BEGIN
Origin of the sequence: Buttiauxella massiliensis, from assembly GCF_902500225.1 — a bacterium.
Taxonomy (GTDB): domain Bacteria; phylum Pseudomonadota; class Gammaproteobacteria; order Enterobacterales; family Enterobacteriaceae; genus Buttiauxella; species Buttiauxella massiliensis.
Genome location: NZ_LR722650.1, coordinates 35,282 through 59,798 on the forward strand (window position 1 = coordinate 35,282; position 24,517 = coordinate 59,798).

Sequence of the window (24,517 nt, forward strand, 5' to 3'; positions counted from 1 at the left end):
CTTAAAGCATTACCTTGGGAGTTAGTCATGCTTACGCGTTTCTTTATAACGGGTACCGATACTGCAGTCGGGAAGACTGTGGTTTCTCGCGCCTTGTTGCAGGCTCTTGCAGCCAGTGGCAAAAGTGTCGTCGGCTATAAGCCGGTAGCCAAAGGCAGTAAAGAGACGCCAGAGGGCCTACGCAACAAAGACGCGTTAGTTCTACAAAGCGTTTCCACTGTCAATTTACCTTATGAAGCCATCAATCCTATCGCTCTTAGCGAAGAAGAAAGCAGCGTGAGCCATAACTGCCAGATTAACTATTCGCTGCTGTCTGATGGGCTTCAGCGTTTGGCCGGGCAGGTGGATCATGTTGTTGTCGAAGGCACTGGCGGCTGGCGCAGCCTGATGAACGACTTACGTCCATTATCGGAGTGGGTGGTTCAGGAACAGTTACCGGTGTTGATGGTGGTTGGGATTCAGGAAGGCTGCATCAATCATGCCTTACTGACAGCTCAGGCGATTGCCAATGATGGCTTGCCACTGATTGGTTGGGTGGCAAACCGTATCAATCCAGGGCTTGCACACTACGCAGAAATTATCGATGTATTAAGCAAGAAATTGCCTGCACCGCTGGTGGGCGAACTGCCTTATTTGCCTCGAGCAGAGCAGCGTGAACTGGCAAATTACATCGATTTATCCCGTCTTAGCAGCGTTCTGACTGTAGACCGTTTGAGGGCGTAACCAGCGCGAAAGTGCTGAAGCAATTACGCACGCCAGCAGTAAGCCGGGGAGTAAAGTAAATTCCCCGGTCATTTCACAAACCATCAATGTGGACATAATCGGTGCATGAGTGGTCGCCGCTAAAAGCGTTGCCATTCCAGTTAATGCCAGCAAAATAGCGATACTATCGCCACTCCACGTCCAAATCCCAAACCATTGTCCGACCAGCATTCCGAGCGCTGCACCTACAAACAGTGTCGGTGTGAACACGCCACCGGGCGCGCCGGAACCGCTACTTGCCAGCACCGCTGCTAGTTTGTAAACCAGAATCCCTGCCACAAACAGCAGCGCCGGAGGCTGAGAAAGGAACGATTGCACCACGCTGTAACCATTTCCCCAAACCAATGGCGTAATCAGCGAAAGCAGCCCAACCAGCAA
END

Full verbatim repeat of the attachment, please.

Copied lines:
Origin of the sequence: Buttiauxella massiliensis, from assembly GCF_902500225.1 — a bacterium.
Taxonomy (GTDB): domain Bacteria; phylum Pseudomonadota; class Gammaproteobacteria; order Enterobacterales; family Enterobacteriaceae; genus Buttiauxella; species Buttiauxella massiliensis.
Genome location: NZ_LR722650.1, coordinates 35,282 through 59,798 on the forward strand (window position 1 = coordinate 35,282; position 24,517 = coordinate 59,798).

Sequence of the window (24,517 nt, forward strand, 5' to 3'; positions counted from 1 at the left end):
CTTAAAGCATTACCTTGGGAGTTAGTCATGCTTACGCGTTTCTTTATAACGGGTACCGATACTGCAGTCGGGAAGACTGTGGTTTCTCGCGCCTTGTTGCAGGCTCTTGCAGCCAGTGGCAAAAGTGTCGTCGGCTATAAGCCGGTAGCCAAAGGCAGTAAAGAGACGCCAGAGGGCCTACGCAACAAAGACGCGTTAGTTCTACAAAGCGTTTCCACTGTCAATTTACCTTATGAAGCCATCAATCCTATCGCTCTTAGCGAAGAAGAAAGCAGCGTGAGCCATAACTGCCAGATTAACTATTCGCTGCTGTCTGATGGGCTTCAGCGTTTGGCCGGGCAGGTGGATCATGTTGTTGTCGAAGGCACTGGCGGCTGGCGCAGCCTGATGAACGACTTACGTCCATTATCGGAGTGGGTGGTTCAGGAACAGTTACCGGTGTTGATGGTGGTTGGGATTCAGGAAGGCTGCATCAATCATGCCTTACTGACAGCTCAGGCGATTGCCAATGATGGCTTGCCACTGATTGGTTGGGTGGCAAACCGTATCAATCCAGGGCTTGCACACTACGCAGAAATTATCGATGTATTAAGCAAGAAATTGCCTGCACCGCTGGTGGGCGAACTGCCTTATTTGCCTCGAGCAGAGCAGCGTGAACTGGCAAATTACATCGATTTATCCCGTCTTAGCAGCGTTCTGACTGTAGACCGTTTGAGGGCGTAACCAGCGCGAAAGTGCTGAAGCAATTACGCACGCCAGCAGTAAGCCGGGGAGTAAAGTAAATTCCCCGGTCATTTCACAAACCATCAATGTGGACATAATCGGTGCATGAGTGGTCGCCGCTAAAAGCGTTGCCATTCCAGTTAATGCCAGCAAAATAGCGATACTATCGCCACTCCACGTCCAAATCCCAAACCATTGTCCGACCAGCATTCCGAGCGCTGCACCTACAAACAGTGTCGGTGTGAACACGCCACCGGGCGCGCCGGAACCGCTACTTGCCAGCACCGCTGCTAGTTTGTAAACCAGAATCCCTGCCACAAACAGCAGCGCCGGAGGCTGAGAAAGGAACGATTGCACCACGCTGTAACCATTTCCCCAAACCAATGGCGTAATCAGCGAAAGCAGCCCAACCAGCAA